The patients who entered the study period and received VMI were a median age of 68 years, mostly men, being the most prevalent background HTA, DBT and obesity. The median VMI days and stay in UTI were 14 and 16, respectively. The total mortality of the sample was 60.94%. This study allowed us to know the epidemiological, clinical and mortality characteristics during the first year of the pandemic. Randomly prospective studies are needed to obtain more knowledge about the approach to this population.

Acknowledgments: María Emilia Amado, Lucía Díaz-Beltrán, Lucila Capello, Alejandra Cosentino, Juan Ignacio Gregorio, Paula Martínez, Florence Tejada, Lucia Trillo, Federico Touriñan, Enrique Adrián Velázquez, Nicolás Villella, Bustamante Paola, María Lucía Giménez

Supplementary material Description of variables:

• Income filiatric data: age and sex.

• Personal history: taken from the patient’s medical history. They were subdivided into 6 categories (cardiac, respiratory, neurological, diabetes, obesity and others). In the heart and respiratory categories, entities that were presented most frequently were recorded.

• Apache II of income, calculated with the data of the first 24 h [8].

• Days from the beginning of symptoms to VMI: taking day 1 as the registration of a symptom or more, included in the suspicious case definition of the Ministry of Health of the Nation [5]. • VMI days: They were considered every day when the patient has received VMI from his entry to the UTI to the exit of the same, taking the first day as day [1].

• Tidal volume (VT) in ml/kg predicted body weight (PCP): taking into account the VT with which the first base acid base was taken.

• PAO2/FIO2: Registered on the first, third, fifth and eighth day from the beginning of the VMI with the value of PaO2 of the first routine base acid.

• Variables of ventilatory mechanics recorded to the first, third, fifth and eighth day from the beginning of the VMI, taken in VC CMV mode with quadratic curve:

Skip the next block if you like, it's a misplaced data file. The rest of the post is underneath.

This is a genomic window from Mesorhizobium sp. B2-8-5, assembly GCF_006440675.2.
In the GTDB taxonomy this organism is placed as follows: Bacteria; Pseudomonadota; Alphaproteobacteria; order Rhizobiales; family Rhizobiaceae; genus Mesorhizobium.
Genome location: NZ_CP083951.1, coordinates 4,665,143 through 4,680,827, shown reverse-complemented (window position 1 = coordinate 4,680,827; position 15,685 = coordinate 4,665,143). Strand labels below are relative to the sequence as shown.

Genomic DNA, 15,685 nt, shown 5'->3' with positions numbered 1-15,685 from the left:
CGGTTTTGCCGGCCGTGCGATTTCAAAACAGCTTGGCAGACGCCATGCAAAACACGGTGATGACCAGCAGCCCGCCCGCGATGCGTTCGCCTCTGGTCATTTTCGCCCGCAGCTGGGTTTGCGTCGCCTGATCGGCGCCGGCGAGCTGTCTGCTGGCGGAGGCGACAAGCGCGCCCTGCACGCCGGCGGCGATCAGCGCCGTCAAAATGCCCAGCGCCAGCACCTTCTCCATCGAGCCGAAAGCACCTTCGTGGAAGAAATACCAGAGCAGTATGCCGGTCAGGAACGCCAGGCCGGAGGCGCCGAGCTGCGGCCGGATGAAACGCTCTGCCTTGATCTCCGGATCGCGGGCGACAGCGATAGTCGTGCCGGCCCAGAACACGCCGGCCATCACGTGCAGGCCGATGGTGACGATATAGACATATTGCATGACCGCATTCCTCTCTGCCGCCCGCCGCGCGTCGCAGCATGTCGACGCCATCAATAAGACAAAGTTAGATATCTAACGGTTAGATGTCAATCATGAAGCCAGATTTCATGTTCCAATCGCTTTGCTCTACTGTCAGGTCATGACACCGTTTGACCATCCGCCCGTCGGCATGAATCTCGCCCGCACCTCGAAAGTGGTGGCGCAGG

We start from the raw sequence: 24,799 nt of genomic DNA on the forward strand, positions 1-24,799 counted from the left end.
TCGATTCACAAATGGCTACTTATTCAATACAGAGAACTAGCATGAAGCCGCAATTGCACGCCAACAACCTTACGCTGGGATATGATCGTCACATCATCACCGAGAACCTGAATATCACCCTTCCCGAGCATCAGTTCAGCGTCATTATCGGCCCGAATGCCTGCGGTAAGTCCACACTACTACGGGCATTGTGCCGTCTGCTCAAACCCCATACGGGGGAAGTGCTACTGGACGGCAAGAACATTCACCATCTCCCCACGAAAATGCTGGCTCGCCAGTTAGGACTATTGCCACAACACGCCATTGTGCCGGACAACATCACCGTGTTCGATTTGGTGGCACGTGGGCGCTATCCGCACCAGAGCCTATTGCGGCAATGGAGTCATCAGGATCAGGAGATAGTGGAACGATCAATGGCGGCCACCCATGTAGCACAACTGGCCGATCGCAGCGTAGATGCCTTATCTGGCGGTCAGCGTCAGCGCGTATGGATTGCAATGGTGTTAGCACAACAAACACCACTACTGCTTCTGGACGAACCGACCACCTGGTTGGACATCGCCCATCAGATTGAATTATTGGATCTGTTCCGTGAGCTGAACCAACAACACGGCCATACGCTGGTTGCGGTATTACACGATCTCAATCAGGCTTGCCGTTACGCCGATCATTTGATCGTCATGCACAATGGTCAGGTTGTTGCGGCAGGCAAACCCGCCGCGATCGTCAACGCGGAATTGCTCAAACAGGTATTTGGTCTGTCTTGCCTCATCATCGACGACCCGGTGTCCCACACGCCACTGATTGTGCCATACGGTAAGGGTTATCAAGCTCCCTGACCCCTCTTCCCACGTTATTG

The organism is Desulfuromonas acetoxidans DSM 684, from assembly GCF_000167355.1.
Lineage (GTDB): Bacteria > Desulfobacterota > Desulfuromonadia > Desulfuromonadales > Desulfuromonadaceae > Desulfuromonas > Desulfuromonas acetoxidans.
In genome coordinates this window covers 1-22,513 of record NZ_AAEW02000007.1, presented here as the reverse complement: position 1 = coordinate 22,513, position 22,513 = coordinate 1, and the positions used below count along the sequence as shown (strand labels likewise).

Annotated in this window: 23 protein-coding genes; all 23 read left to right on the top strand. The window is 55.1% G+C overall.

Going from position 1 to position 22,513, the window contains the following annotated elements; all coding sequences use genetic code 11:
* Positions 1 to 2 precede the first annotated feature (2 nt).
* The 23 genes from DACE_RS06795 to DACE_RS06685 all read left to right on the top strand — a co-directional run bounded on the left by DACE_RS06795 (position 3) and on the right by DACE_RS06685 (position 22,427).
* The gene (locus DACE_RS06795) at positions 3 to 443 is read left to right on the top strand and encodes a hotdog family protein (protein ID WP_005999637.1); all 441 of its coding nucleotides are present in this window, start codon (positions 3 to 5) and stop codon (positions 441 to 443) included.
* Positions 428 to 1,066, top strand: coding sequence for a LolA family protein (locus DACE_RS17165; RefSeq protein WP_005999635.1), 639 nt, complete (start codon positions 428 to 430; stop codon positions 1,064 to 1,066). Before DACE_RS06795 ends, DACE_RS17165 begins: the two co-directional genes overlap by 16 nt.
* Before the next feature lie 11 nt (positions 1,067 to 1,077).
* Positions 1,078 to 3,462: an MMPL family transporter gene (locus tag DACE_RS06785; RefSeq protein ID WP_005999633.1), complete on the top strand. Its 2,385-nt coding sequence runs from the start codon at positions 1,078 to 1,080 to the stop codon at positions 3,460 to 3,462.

a. Presción Plateau (PPLAT): Making a telespiratory pause of at least 2 seconds.

b. PEEP Total: Obtained from a Telespiratory Pause of at least 2 seconds.

c. Driving Pressure (DP): It was calculated as the difference between the PLAT and the total peep.

d. Static compliance: calculated from the quotient between the VT and the DP.

• Prono cycles: number of sessions in which the patient was ventrally ventral for at least 16 consecutive hours. The patients were organized according to the criteria of Proseva [26].

• Days of analgo-sedation (AS) and neuromuscular blockers (BNM): number of days in which patients received this type of continuous infusion pump medication in at least one of the two monitored daily records.

• Coma days: number of days when patients presented at least one daily registration of RASS of - 4 or -5.

• Patients with tracheotomy requirements.

• VMI days until the tracheotomy: taking as day 1 the beginning of the VMI.

• Weaning according to the Wind 11 classification.

• Days of hospitalization in UTI: Those days in which the patient remained in the UTI, taking the day of their admission as one day and the last as the day of high or death.

• High state: live or dead.

• Degree of severity of acute respiratory distress syndrome (ARDS): It was classified according to Berlin 9 criteria.


The authors declare that they have no conflicts of interest, that the work has been approved by the ethics committee responsible in the workplace, and do not declare means of financing of the work carried out